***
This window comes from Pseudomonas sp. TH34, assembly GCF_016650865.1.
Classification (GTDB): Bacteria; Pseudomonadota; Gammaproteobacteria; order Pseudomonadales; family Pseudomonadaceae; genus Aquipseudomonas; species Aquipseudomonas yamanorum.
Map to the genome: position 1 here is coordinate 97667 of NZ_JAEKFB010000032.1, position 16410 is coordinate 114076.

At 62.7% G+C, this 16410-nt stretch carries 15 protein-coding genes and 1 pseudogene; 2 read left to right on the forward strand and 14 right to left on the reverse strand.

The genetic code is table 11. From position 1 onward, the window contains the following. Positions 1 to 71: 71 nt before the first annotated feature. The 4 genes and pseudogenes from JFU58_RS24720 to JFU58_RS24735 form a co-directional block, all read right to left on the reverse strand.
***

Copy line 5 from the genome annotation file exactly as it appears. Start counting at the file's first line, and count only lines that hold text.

The genetic code is table 11. From position 1 onward, the window contains the following. Positions 1 to 71: 71 nt before the first annotated feature. The 4 genes and pseudogenes from JFU58_RS24720 to JFU58_RS24735 form a co-directional block, all read right to left on the reverse strand.